Some people believe in the superstition
that cats have nine lives, because cats can survive falls from high places with few, if any injuries. This gives the appearance that the cats return to life after sustaining a fatal
accidents. The ability of the cat to survive these accidents that would kill humans or other animals is not due to
lives, but to several advantages they possess：
1. Their small size and low body weight soften the impact as they make contact with the ground after falling from great heights.
2. The highly developed inner ears of cats equip them with an unusually keen sense of balance. This sense of balance allows a cat falling upside down to right himself by rapidly determining his position, repositioning himself, and making any adjustments necessary to ensure that he lands on all fours. Since cats land on all four paws, the impact from landing on the ground is absorbed
by all four.
3. Cats bend their legs when they land, which cushions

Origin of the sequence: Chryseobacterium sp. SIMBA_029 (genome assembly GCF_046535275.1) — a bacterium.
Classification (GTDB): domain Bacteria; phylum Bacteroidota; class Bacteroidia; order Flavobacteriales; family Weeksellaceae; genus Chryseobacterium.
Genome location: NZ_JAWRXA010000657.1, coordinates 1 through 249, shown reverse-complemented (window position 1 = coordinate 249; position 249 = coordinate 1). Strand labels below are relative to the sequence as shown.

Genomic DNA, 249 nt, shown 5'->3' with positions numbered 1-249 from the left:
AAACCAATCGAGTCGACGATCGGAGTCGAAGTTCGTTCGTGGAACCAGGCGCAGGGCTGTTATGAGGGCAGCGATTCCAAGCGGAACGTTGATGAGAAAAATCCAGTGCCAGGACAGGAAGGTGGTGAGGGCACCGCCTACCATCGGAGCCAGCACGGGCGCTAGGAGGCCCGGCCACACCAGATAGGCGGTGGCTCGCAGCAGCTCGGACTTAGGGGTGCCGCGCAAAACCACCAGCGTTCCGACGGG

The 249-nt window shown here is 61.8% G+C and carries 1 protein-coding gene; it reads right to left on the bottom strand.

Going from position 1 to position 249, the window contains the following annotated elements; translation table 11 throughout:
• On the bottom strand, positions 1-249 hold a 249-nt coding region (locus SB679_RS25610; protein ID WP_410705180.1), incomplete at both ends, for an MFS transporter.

the impact by spreading the impact, not only through bones that could easily break, but through the joints
and muscles as well.
Most are surprised to learn that a cat stands a greater chance of survival if it falls from a higher place than from a lower place. New York veterinarians
gathered data from their feline patients, which clearly supports this fact. Ten percent of their patients died after falling from 2-6 stories, while only five percent of the fatalities occurred when their patients fell from 7-32 stories.
Laws of physics explain why these survival rates vary. All falling bodies, regardless or their masses
, accelerate by 22 miles per hour of their falls. The falling object, after traveling a certain distance through the air reaches a final speed, or "terminal velocity
," because the object’s friction with the air slows the fall. The smaller the object’s mass, and the greater its area, the more it will slow.
A cat falling from a higher floor, after it stops accelerating
, spreads its legs into an umbrella shape, which increases the area against which the air must push and increases the friction
, thus slowing the cat’s fall. Through the cats highly developed sense of balance, he buys more time to maneuver
his body in preparation for landing on all fours. A cat falling from a lower height does not have the opportunity to increase its body’s area, slow its fall, or position his body to land on all four feet.